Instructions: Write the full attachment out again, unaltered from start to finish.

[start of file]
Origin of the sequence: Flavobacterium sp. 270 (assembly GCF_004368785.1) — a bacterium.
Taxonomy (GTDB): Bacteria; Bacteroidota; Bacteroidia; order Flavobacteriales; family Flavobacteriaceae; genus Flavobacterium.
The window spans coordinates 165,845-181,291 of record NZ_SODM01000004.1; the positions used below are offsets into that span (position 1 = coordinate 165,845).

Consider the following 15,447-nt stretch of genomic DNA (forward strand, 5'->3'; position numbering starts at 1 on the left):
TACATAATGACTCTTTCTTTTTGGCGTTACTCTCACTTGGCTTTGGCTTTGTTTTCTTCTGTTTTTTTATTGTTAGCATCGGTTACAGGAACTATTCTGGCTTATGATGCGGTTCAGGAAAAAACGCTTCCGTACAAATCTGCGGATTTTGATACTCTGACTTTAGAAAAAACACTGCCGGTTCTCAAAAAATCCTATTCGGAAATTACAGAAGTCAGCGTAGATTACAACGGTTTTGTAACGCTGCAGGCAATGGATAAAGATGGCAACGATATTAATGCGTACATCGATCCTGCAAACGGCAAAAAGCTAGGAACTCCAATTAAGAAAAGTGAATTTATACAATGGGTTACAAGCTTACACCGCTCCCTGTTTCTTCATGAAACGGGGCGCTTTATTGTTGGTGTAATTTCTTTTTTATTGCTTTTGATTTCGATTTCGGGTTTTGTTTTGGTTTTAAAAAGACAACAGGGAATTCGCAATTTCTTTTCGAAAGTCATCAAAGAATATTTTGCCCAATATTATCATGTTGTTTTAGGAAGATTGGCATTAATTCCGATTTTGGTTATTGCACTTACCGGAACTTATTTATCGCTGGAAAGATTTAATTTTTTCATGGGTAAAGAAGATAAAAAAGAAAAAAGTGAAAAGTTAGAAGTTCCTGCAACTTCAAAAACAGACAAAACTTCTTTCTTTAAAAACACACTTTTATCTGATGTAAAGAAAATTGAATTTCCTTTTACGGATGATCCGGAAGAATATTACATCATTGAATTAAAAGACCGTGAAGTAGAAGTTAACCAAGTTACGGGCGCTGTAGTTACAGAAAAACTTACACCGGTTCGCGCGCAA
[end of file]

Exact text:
Origin of the sequence: Flavobacterium sp. 270 (assembly GCF_004368785.1) — a bacterium.
Taxonomy (GTDB): Bacteria; Bacteroidota; Bacteroidia; order Flavobacteriales; family Flavobacteriaceae; genus Flavobacterium.
The window spans coordinates 165,845-181,291 of record NZ_SODM01000004.1; the positions used below are offsets into that span (position 1 = coordinate 165,845).

Consider the following 15,447-nt stretch of genomic DNA (forward strand, 5'->3'; position numbering starts at 1 on the left):
TACATAATGACTCTTTCTTTTTGGCGTTACTCTCACTTGGCTTTGGCTTTGTTTTCTTCTGTTTTTTTATTGTTAGCATCGGTTACAGGAACTATTCTGGCTTATGATGCGGTTCAGGAAAAAACGCTTCCGTACAAATCTGCGGATTTTGATACTCTGACTTTAGAAAAAACACTGCCGGTTCTCAAAAAATCCTATTCGGAAATTACAGAAGTCAGCGTAGATTACAACGGTTTTGTAACGCTGCAGGCAATGGATAAAGATGGCAACGATATTAATGCGTACATCGATCCTGCAAACGGCAAAAAGCTAGGAACTCCAATTAAGAAAAGTGAATTTATACAATGGGTTACAAGCTTACACCGCTCCCTGTTTCTTCATGAAACGGGGCGCTTTATTGTTGGTGTAATTTCTTTTTTATTGCTTTTGATTTCGATTTCGGGTTTTGTTTTGGTTTTAAAAAGACAACAGGGAATTCGCAATTTCTTTTCGAAAGTCATCAAAGAATATTTTGCCCAATATTATCATGTTGTTTTAGGAAGATTGGCATTAATTCCGATTTTGGTTATTGCACTTACCGGAACTTATTTATCGCTGGAAAGATTTAATTTTTTCATGGGTAAAGAAGATAAAAAAGAAAAAAGTGAAAAGTTAGAAGTTCCTGCAACTTCAAAAACAGACAAAACTTCTTTCTTTAAAAACACACTTTTATCTGATGTAAAGAAAATTGAATTTCCTTTTACGGATGATCCGGAAGAATATTACATCATTGAATTAAAAGACCGTGAAGTAGAAGTTAACCAAGTTACGGGCGCTGTAGTTACAGAAAAACTTACACCGGTTCGCGCGCAA